"Electrical gauges have an inherent issue with loss of supply power. Any loss of supply power means a complete loss of functionality. It is possible to back up electrical gauges with batteries or other circuitry but that raises the product cost and complexity. It would be advantageous to provide a transformer monitor having a mechanical sensor providing an oil temperature input to actuate mechanical switches and electrical switches.
"It would also be advantageous to provide a transformer monitor that would function with loss of electrical power.
"It would further be advantageous to have redundancy in a transformer monitor to measure oil temperature both mechanically and electrically.
"It would further be advantageous to provide a transformer monitor that had the ability to measure winding temperature.
"It would further be advantageous to provide a transformer temperature monitor that had local displays for both oil and winding temperatures.
"It would further be advantageous to provide a transformer temperature monitor that had expanded capabilities such as data logging, winding simulation, loss of life calculations, etc."
As a supplement to the background information on this patent application, VerticalNews correspondents also obtained the inventor's summary information for this patent application: "Briefly stated and in accordance with one aspect of the invention, a hybrid mechanical and electrical transformer monitor for measuring oil and winding temperature in a transformer includes a mechanical translator for converting the oil temperature input to a mechanical displacement, one or more electromechanical switches connected to the mechanical translator for providing one or more mechanical actuation contacts in response to the displacement, a microprocessor-based controller connected to the mechanical actuation contacts for providing control for the electronic circuitry, at least one relay connected to the microprocessor-based controller for providing one or more electrically controlled actuation outputs, a mechanical sensing input connected to the mechanical translator for providing an oil temperature measurements or mechanical means, electrical temperature sensing input connected to the microprocessor-based controller for providing electrical input for measuring winding temperature, a mechanical display connected to the mechanical translation mechanism for providing a local display of the oil temperature, and electrical display connected to the microprocessor-based controller for providing a local display of the winding temperature.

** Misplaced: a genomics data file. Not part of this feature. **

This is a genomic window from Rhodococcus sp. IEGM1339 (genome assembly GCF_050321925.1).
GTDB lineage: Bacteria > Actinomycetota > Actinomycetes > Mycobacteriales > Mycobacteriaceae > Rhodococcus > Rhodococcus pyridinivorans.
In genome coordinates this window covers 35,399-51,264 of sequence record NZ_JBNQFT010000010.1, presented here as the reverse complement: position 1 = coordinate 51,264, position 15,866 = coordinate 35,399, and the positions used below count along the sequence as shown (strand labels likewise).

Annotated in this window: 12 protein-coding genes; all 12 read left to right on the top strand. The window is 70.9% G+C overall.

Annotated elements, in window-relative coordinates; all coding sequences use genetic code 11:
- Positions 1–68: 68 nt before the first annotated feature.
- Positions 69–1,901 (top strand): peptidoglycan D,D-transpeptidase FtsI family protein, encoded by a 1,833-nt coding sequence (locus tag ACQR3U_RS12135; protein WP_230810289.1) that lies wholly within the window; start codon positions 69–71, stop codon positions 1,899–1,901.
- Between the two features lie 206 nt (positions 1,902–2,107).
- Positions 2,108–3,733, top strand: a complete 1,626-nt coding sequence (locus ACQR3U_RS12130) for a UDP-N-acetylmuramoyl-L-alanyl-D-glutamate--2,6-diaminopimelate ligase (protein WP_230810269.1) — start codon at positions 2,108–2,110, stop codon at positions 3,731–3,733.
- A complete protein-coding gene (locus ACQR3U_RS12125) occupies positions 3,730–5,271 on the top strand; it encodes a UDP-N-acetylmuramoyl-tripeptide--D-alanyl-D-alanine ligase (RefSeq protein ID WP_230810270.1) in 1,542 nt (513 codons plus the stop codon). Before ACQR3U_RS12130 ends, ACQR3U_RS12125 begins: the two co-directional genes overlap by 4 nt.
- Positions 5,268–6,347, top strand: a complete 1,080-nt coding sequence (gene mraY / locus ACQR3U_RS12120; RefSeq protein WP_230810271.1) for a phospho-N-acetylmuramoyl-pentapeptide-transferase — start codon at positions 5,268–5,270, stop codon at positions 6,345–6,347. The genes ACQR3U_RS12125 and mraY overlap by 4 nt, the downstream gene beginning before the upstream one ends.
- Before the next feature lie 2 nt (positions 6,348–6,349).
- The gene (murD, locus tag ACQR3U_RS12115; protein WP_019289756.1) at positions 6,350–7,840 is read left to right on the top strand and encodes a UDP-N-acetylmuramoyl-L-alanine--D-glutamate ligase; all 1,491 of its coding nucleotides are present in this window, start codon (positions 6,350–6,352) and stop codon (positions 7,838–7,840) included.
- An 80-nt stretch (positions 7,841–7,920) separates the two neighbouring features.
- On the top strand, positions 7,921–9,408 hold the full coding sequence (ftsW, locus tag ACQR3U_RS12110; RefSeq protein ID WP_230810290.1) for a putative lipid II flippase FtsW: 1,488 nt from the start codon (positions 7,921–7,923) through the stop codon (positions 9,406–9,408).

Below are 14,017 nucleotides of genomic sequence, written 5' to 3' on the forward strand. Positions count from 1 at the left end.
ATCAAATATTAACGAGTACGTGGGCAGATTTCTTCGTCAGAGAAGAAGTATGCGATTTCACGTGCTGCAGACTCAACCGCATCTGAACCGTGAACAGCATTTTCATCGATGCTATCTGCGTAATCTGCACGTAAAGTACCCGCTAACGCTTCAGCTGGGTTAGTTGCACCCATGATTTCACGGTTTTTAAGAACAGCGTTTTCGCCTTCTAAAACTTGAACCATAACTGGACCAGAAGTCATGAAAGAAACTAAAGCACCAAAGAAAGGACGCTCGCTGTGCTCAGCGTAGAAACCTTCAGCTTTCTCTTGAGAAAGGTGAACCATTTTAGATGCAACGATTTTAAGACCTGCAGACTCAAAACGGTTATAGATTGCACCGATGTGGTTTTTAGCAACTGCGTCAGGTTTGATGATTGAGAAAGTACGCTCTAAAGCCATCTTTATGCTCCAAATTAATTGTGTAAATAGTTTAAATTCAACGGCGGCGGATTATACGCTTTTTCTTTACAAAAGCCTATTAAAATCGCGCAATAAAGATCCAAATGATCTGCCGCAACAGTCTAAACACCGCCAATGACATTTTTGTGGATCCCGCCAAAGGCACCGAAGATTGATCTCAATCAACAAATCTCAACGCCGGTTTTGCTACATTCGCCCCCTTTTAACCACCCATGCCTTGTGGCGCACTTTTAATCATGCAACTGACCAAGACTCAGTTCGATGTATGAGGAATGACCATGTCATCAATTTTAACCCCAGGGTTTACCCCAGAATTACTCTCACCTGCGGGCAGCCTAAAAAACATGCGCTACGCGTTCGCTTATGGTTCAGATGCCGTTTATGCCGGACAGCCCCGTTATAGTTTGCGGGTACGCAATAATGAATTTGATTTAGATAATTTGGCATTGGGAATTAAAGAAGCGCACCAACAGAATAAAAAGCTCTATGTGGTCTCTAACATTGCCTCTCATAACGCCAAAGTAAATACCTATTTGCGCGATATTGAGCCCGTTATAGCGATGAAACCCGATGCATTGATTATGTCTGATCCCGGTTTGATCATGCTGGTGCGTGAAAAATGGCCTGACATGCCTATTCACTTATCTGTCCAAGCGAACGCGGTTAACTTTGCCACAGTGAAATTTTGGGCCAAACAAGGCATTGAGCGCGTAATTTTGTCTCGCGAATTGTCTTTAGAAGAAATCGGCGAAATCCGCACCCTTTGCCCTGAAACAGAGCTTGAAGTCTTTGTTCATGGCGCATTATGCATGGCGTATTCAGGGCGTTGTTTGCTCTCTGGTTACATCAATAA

BRIEF DESCRIPTION OF THE SEVERAL VIEWS OF THE DRAWING(S)
"While the novel aspects of the invention are set forth with particularity in the appended claims, various embodiments of the invention may be better understood by reference to the following detailed description thereof taken in conjunction with the accompanying drawings in which:
"FIG. 1 is a front detail view of a hybrid transformer temperature monitor.
"For purposes of clarity and brevity, like elements and components will bear the same designations and numbering throughout the Figures."
For additional information on this patent application, see: Piper,
Keywords for this news article include: Electronics, Microprocessors,